This is too valuable to leave behind. Rick instructs everyone to carefully remove and collect all the explosives. Rosita doesn’t like the look of one bundle of dynamite and sets it aside. As they work, they hear Negan on the walkie talkie ordering a search party to go look for Daryl. As if that weren’t reason enough to move quickly, a large herd of zombies begin shambling down the highway toward them. Not only are the zombies themselves a threat, but if any of them stumbles through the tripwire it would set off the remaining explosives.

Rick sends Sasha and Jesus away on foot to run to the Hilltop and warn Maggie that the Saviors may be coming. Everyone else continues to collect explosives. They finish just as the herd is about to overrun them. Rick and Michonne hop in the two cars holding the cable and both race in the direction of the zombies, the cable still stretched between them. Conveniently, the majority of zombies have shambled into the median strip. The cable slices through them and mows them down. At a certain point, and for reasons I’m not really clear on, Rick and Michonne hop out of their cars and fight their way through the remaining zombies to join Rosita and Carl in the SUV they came in. As they drive away, that bundle of dynamite Rosita had left behind goes off.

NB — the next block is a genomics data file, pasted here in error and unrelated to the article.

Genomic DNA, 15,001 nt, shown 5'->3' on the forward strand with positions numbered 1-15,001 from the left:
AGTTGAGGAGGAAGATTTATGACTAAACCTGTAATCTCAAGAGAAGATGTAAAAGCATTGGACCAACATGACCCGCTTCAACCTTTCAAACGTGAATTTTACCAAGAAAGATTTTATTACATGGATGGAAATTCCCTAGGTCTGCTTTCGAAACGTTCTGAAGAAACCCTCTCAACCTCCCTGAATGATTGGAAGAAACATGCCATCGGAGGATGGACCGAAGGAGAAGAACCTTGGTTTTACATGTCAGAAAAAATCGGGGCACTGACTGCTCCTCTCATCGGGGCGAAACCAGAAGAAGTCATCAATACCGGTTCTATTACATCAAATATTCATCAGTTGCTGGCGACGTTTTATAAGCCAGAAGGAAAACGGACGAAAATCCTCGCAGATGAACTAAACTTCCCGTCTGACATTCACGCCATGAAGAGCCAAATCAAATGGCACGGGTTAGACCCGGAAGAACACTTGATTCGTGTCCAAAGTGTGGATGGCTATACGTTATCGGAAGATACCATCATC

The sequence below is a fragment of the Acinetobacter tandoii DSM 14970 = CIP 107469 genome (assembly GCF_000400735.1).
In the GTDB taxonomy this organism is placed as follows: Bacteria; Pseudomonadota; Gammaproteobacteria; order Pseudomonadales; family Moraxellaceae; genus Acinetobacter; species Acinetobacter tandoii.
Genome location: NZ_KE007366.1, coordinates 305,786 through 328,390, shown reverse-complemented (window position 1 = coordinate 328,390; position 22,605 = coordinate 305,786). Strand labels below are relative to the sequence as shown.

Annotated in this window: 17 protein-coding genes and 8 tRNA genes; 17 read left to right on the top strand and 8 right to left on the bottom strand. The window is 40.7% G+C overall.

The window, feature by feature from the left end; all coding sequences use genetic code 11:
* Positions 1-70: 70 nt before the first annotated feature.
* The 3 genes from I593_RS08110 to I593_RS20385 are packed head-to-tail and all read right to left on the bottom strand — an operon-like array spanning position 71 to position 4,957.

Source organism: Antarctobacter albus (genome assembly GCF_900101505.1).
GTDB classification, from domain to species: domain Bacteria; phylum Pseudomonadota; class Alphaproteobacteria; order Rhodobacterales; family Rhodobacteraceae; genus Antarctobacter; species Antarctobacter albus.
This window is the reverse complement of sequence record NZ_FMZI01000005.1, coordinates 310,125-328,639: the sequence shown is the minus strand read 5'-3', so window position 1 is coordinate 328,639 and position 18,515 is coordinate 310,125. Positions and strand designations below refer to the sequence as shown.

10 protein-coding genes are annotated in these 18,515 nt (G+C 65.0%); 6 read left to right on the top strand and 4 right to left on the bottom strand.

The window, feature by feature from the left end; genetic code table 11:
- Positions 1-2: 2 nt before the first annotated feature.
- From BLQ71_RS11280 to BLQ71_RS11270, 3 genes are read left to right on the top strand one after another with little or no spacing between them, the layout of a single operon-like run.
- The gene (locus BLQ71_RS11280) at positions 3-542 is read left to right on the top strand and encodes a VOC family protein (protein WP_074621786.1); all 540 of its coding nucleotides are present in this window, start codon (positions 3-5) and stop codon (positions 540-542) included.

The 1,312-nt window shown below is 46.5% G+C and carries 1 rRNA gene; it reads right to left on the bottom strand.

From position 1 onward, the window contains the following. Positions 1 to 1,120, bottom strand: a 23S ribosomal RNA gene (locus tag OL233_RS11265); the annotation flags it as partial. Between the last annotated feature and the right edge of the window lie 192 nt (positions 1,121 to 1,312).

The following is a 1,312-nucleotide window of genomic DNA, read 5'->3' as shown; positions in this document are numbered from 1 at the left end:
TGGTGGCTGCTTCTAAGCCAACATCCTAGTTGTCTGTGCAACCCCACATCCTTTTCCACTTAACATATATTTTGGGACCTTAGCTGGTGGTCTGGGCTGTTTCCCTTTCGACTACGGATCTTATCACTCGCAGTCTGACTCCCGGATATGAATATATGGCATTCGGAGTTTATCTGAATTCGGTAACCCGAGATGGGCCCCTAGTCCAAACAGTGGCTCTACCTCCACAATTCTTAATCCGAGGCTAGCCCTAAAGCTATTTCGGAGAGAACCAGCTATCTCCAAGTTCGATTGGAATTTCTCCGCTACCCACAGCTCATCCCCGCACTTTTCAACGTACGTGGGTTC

The Numbers

Even before Rick met with Gregory, the episode began with a teaser in which Father Gabriel, all alone on watch at night, abandons his post on the Alexandria wall, steals all the food from the community’s pantry, and takes off in a car.

Rick’s group barely makes it back to Alexandria before a couple trucks full of Saviors, led by Negan’s henchman Simon, pull in right behind them looking for Daryl. Rick plays dumb and says he didn’t know Daryl escaped. Simon orders the Saviors to ransack the community anyway. Obviously, they don’t find him. Rick has to suppress his surprise that the pantry is completely empty. Aaron makes up an excuse about having too many mouths to feed.